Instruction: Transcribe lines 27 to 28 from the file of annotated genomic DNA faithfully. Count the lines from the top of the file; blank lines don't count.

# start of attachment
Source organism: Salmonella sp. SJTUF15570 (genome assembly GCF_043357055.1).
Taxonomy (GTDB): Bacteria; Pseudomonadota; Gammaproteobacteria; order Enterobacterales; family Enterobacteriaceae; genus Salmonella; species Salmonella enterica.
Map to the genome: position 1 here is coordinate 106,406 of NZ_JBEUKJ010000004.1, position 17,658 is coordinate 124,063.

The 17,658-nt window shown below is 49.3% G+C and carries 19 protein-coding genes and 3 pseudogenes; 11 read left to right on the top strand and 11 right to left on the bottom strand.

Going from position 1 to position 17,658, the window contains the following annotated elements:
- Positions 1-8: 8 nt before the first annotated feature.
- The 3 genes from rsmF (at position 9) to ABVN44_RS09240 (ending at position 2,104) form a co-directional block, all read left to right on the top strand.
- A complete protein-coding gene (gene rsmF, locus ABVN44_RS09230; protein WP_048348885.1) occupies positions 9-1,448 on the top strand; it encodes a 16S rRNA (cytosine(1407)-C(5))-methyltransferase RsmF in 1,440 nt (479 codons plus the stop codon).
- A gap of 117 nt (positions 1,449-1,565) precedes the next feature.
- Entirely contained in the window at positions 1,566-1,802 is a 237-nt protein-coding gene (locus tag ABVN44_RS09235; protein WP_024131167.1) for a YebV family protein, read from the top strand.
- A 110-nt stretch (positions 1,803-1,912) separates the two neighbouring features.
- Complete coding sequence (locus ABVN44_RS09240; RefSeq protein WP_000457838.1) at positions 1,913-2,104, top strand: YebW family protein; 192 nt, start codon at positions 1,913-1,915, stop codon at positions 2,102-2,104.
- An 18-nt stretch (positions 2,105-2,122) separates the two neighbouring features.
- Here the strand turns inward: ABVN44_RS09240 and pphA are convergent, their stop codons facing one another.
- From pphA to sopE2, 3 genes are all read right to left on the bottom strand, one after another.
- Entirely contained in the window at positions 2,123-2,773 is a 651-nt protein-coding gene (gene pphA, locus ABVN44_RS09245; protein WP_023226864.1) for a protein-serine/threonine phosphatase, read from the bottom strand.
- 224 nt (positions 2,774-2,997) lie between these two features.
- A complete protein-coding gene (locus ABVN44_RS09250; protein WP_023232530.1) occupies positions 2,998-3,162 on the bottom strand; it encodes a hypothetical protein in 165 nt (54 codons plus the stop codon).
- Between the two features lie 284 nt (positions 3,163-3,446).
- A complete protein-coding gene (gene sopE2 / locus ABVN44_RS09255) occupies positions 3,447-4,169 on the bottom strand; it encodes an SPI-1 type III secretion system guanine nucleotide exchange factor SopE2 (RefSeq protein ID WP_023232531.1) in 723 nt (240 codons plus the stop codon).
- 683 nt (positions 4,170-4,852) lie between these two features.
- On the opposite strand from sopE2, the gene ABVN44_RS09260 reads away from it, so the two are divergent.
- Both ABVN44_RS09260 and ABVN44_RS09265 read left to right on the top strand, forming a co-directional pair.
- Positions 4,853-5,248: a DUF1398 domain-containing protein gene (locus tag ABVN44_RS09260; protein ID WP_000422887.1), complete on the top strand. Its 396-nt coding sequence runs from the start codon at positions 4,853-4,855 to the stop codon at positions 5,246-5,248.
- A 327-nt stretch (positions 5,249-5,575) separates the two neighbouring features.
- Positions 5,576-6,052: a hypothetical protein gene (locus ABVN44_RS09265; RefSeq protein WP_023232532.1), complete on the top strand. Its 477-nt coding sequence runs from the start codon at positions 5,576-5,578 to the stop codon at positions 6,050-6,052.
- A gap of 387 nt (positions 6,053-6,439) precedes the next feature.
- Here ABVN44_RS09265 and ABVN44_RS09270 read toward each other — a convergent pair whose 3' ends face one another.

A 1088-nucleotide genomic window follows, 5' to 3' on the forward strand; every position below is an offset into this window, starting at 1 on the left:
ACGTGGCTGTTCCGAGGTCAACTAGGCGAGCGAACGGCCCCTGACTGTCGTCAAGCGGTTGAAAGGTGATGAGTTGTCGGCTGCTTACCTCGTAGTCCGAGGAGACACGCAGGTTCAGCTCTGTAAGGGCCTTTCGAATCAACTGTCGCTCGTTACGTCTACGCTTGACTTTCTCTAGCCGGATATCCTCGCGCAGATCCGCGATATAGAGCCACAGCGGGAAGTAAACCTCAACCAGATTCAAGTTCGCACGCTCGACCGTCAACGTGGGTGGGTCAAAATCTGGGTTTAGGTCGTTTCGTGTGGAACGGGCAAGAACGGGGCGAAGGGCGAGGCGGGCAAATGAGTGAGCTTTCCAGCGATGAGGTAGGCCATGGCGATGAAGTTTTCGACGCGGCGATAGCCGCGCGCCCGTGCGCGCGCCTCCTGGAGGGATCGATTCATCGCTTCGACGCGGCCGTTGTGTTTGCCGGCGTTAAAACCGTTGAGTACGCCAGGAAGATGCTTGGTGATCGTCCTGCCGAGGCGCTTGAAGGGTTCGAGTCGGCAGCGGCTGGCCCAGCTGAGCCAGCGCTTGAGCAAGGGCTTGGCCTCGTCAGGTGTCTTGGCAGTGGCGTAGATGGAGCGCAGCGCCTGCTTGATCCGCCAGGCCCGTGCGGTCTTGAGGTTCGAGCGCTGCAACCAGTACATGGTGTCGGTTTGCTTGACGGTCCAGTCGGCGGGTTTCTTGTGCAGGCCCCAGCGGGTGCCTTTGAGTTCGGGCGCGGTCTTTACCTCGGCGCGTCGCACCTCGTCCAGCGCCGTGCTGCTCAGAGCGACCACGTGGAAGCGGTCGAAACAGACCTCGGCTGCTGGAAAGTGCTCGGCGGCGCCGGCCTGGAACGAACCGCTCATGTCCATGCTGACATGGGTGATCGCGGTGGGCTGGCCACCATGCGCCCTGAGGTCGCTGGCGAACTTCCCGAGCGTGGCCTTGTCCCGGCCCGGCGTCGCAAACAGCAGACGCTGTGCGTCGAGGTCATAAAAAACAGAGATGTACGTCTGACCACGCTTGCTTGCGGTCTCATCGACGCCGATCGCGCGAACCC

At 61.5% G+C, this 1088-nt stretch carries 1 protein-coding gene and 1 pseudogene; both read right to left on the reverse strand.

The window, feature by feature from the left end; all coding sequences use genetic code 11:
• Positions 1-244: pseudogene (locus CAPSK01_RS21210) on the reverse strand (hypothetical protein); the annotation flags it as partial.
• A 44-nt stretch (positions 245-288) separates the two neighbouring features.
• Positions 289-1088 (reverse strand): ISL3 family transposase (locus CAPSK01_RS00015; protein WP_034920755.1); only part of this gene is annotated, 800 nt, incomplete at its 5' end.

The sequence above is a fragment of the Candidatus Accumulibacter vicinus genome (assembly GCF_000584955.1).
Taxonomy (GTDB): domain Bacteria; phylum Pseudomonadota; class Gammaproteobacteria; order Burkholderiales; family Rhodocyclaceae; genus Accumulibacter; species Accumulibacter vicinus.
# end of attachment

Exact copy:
- A gap of 387 nt (positions 6,053-6,439) precedes the next feature.
- Here ABVN44_RS09265 and ABVN44_RS09270 read toward each other — a convergent pair whose 3' ends face one another.